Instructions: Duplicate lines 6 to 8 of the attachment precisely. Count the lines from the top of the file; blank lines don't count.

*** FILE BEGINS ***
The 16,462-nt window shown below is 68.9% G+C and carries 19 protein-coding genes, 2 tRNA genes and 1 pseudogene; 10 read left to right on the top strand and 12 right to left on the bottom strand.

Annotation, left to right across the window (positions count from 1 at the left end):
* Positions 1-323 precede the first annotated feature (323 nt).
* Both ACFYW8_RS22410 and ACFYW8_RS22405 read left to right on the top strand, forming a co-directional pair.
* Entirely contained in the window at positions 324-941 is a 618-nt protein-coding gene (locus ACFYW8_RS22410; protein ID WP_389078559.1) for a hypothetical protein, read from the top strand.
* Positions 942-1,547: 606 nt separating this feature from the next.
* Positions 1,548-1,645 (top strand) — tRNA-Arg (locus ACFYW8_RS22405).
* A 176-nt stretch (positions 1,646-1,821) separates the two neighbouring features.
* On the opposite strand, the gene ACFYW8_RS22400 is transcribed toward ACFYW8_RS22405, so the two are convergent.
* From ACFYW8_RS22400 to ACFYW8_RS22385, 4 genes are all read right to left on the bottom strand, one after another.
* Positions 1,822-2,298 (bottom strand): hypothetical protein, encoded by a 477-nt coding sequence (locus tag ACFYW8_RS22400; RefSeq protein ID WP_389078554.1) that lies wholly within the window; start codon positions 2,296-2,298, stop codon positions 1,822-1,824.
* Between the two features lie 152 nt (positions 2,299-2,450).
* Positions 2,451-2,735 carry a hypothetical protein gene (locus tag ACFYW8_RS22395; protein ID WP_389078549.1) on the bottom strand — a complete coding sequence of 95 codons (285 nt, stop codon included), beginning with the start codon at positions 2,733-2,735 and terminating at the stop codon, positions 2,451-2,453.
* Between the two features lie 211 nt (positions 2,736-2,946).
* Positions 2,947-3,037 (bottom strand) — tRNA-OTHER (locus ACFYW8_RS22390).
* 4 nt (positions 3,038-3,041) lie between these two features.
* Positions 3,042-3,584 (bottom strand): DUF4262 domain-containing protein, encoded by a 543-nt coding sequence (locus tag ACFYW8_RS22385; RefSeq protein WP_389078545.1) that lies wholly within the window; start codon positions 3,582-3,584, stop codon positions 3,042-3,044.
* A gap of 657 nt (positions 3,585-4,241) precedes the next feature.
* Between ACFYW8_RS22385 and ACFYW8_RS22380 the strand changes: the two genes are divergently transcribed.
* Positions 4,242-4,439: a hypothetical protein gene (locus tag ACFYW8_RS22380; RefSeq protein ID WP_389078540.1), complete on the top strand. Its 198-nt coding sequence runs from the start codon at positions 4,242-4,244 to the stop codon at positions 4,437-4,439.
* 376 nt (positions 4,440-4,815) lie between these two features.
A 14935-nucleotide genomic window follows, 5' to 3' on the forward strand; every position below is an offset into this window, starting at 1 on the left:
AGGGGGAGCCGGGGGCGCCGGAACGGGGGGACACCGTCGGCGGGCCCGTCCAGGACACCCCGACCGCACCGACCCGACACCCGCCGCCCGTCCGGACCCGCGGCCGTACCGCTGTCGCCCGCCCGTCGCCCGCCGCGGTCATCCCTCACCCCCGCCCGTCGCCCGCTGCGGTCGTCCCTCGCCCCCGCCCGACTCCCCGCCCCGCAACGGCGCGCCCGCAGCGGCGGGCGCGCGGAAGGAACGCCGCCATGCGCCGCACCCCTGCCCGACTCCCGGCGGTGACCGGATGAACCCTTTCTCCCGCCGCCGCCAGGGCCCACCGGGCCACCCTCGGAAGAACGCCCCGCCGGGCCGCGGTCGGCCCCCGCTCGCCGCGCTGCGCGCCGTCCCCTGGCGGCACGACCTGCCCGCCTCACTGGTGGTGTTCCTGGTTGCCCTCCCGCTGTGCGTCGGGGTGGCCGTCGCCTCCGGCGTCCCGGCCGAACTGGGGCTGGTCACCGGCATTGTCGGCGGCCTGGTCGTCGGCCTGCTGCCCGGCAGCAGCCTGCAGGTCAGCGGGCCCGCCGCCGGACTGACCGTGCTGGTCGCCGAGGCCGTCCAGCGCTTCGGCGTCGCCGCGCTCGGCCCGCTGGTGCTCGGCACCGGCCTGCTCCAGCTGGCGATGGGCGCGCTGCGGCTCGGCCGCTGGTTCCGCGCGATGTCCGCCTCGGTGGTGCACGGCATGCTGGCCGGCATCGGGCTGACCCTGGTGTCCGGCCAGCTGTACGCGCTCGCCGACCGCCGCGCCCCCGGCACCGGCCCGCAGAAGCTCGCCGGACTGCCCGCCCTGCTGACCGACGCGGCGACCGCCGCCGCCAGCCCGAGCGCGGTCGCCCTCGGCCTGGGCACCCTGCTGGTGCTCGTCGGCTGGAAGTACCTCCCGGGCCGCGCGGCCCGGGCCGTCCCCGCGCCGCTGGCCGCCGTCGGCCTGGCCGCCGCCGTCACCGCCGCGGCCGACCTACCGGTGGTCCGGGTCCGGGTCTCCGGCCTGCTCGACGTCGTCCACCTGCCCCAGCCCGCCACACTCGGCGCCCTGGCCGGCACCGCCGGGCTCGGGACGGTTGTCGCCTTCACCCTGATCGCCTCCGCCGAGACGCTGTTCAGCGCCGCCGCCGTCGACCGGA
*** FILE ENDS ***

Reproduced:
* Positions 942-1,547: 606 nt separating this feature from the next.
* Positions 1,548-1,645 (top strand) — tRNA-Arg (locus ACFYW8_RS22405).
* A 176-nt stretch (positions 1,646-1,821) separates the two neighbouring features.